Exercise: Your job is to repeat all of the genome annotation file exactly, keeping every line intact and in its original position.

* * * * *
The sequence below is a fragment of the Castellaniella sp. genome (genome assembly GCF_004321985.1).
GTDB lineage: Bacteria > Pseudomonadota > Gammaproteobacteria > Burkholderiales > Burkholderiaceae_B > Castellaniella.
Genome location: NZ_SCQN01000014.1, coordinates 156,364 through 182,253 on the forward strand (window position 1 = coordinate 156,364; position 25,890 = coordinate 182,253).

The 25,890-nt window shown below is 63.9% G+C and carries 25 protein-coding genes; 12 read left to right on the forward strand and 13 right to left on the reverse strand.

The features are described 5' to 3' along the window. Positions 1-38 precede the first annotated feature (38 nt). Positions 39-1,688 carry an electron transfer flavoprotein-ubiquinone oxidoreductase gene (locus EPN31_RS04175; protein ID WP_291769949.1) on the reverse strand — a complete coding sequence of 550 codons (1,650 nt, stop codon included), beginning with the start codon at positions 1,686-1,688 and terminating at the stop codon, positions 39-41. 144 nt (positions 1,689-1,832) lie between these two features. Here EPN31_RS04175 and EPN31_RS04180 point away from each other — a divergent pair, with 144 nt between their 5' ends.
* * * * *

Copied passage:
The sequence below is a fragment of the Castellaniella sp. genome (genome assembly GCF_004321985.1).
GTDB lineage: Bacteria > Pseudomonadota > Gammaproteobacteria > Burkholderiales > Burkholderiaceae_B > Castellaniella.
Genome location: NZ_SCQN01000014.1, coordinates 156,364 through 182,253 on the forward strand (window position 1 = coordinate 156,364; position 25,890 = coordinate 182,253).

The 25,890-nt window shown below is 63.9% G+C and carries 25 protein-coding genes; 12 read left to right on the forward strand and 13 right to left on the reverse strand.

The features are described 5' to 3' along the window. Positions 1-38 precede the first annotated feature (38 nt). Positions 39-1,688 carry an electron transfer flavoprotein-ubiquinone oxidoreductase gene (locus EPN31_RS04175; protein ID WP_291769949.1) on the reverse strand — a complete coding sequence of 550 codons (1,650 nt, stop codon included), beginning with the start codon at positions 1,686-1,688 and terminating at the stop codon, positions 39-41. 144 nt (positions 1,689-1,832) lie between these two features. Here EPN31_RS04175 and EPN31_RS04180 point away from each other — a divergent pair, with 144 nt between their 5' ends.